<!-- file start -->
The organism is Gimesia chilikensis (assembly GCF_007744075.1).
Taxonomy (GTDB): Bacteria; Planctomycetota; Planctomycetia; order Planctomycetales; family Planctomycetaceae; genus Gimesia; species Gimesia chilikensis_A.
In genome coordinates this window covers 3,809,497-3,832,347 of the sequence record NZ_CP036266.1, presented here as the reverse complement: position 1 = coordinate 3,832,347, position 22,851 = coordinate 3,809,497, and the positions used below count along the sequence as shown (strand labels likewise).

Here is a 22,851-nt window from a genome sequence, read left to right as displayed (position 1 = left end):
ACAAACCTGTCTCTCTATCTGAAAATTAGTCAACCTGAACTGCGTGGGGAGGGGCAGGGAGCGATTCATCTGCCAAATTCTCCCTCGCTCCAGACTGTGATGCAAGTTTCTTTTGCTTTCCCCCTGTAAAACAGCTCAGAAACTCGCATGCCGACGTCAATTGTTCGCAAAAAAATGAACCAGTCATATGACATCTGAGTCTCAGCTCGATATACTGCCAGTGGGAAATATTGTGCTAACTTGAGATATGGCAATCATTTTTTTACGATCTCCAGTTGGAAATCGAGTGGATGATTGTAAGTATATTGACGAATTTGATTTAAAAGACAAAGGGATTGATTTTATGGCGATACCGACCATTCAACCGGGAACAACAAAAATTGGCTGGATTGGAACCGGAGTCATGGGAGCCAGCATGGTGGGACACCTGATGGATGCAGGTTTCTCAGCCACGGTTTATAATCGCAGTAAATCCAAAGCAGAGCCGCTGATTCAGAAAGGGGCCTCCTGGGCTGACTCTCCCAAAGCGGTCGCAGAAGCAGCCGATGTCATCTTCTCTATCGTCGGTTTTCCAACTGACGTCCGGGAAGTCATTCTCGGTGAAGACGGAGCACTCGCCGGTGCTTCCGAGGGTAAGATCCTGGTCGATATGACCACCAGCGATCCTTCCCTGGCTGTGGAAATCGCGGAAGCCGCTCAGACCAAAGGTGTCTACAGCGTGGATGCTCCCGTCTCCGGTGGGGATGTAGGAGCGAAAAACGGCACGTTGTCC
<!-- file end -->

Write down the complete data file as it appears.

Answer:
The organism is Gimesia chilikensis (assembly GCF_007744075.1).
Taxonomy (GTDB): Bacteria; Planctomycetota; Planctomycetia; order Planctomycetales; family Planctomycetaceae; genus Gimesia; species Gimesia chilikensis_A.
In genome coordinates this window covers 3,809,497-3,832,347 of the sequence record NZ_CP036266.1, presented here as the reverse complement: position 1 = coordinate 3,832,347, position 22,851 = coordinate 3,809,497, and the positions used below count along the sequence as shown (strand labels likewise).

Here is a 22,851-nt window from a genome sequence, read left to right as displayed (position 1 = left end):
ACAAACCTGTCTCTCTATCTGAAAATTAGTCAACCTGAACTGCGTGGGGAGGGGCAGGGAGCGATTCATCTGCCAAATTCTCCCTCGCTCCAGACTGTGATGCAAGTTTCTTTTGCTTTCCCCCTGTAAAACAGCTCAGAAACTCGCATGCCGACGTCAATTGTTCGCAAAAAAATGAACCAGTCATATGACATCTGAGTCTCAGCTCGATATACTGCCAGTGGGAAATATTGTGCTAACTTGAGATATGGCAATCATTTTTTTACGATCTCCAGTTGGAAATCGAGTGGATGATTGTAAGTATATTGACGAATTTGATTTAAAAGACAAAGGGATTGATTTTATGGCGATACCGACCATTCAACCGGGAACAACAAAAATTGGCTGGATTGGAACCGGAGTCATGGGAGCCAGCATGGTGGGACACCTGATGGATGCAGGTTTCTCAGCCACGGTTTATAATCGCAGTAAATCCAAAGCAGAGCCGCTGATTCAGAAAGGGGCCTCCTGGGCTGACTCTCCCAAAGCGGTCGCAGAAGCAGCCGATGTCATCTTCTCTATCGTCGGTTTTCCAACTGACGTCCGGGAAGTCATTCTCGGTGAAGACGGAGCACTCGCCGGTGCTTCCGAGGGTAAGATCCTGGTCGATATGACCACCAGCGATCCTTCCCTGGCTGTGGAAATCGCGGAAGCCGCTCAGACCAAAGGTGTCTACAGCGTGGATGCTCCCGTCTCCGGTGGGGATGTAGGAGCGAAAAACGGCACGTTGTCC